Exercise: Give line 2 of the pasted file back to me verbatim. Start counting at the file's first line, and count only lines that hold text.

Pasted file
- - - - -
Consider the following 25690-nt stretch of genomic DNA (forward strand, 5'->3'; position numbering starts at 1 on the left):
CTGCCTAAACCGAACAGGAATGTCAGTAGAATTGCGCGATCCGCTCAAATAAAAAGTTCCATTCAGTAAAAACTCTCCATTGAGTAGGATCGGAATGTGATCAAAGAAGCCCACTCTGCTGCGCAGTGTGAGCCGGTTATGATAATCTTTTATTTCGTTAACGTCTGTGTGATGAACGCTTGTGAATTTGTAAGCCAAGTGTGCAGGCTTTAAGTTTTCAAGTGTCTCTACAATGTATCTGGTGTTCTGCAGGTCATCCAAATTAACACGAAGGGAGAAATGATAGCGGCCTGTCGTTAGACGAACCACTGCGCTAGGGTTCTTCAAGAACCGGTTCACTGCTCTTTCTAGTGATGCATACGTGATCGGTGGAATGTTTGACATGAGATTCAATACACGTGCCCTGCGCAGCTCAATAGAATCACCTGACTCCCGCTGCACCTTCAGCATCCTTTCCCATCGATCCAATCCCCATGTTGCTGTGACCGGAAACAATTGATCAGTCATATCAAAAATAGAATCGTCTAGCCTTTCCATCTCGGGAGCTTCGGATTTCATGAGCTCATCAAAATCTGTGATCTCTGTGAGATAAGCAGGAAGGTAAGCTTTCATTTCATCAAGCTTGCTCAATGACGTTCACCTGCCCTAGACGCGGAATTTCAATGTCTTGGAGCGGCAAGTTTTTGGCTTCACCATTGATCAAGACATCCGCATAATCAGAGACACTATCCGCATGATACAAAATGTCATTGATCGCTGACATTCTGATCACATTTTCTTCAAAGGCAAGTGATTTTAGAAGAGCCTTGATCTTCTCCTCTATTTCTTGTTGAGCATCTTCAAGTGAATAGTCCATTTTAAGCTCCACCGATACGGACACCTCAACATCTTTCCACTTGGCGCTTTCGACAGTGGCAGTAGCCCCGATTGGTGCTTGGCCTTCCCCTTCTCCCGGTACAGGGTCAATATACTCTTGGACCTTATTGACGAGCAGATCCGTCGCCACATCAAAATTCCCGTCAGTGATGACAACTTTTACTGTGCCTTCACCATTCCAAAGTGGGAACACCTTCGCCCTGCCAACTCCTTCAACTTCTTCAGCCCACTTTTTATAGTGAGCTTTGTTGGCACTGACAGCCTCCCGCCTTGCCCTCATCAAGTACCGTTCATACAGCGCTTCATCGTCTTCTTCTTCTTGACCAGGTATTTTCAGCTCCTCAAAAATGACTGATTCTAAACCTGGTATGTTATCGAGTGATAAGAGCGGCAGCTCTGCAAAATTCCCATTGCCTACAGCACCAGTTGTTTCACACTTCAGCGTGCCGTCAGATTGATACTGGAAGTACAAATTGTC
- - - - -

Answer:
CTGCCTAAACCGAACAGGAATGTCAGTAGAATTGCGCGATCCGCTCAAATAAAAAGTTCCATTCAGTAAAAACTCTCCATTGAGTAGGATCGGAATGTGATCAAAGAAGCCCACTCTGCTGCGCAGTGTGAGCCGGTTATGATAATCTTTTATTTCGTTAACGTCTGTGTGATGAACGCTTGTGAATTTGTAAGCCAAGTGTGCAGGCTTTAAGTTTTCAAGTGTCTCTACAATGTATCTGGTGTTCTGCAGGTCATCCAAATTAACACGAAGGGAGAAATGATAGCGGCCTGTCGTTAGACGAACCACTGCGCTAGGGTTCTTCAAGAACCGGTTCACTGCTCTTTCTAGTGATGCATACGTGATCGGTGGAATGTTTGACATGAGATTCAATACACGTGCCCTGCGCAGCTCAATAGAATCACCTGACTCCCGCTGCACCTTCAGCATCCTTTCCCATCGATCCAATCCCCATGTTGCTGTGACCGGAAACAATTGATCAGTCATATCAAAAATAGAATCGTCTAGCCTTTCCATCTCGGGAGCTTCGGATTTCATGAGCTCATCAAAATCTGTGATCTCTGTGAGATAAGCAGGAAGGTAAGCTTTCATTTCATCAAGCTTGCTCAATGACGTTCACCTGCCCTAGACGCGGAATTTCAATGTCTTGGAGCGGCAAGTTTTTGGCTTCACCATTGATCAAGACATCCGCATAATCAGAGACACTATCCGCATGATACAAAATGTCATTGATCGCTGACATTCTGATCACATTTTCTTCAAAGGCAAGTGATTTTAGAAGAGCCTTGATCTTCTCCTCTATTTCTTGTTGAGCATCTTCAAGTGAATAGTCCATTTTAAGCTCCACCGATACGGACACCTCAACATCTTTCCACTTGGCGCTTTCGACAGTGGCAGTAGCCCCGATTGGTGCTTGGCCTTCCCCTTCTCCCGGTACAGGGTCAATATACTCTTGGACCTTATTGACGAGCAGATCCGTCGCCACATCAAAATTCCCGTCAGTGATGACAACTTTTACTGTGCCTTCACCATTCCAAAGTGGGAACACCTTCGCCCTGCCAACTCCTTCAACTTCTTCAGCCCACTTTTTATAGTGAGCTTTGTTGGCACTGACAGCCTCCCGCCTTGCCCTCATCAAGTACCGTTCATACAGCGCTTCATCGTCTTCTTCTTCTTGACCAGGTATTTTCAGCTCCTCAAAAATGACTGATTCTAAACCTGGTATGTTATCGAGTGATAAGAGCGGCAGCTCTGCAAAATTCCCATTGCCTACAGCACCAGTTGTTTCACACTTCAGCGTGCCGTCAGATTGATACTGGAAGTACAAATTGTC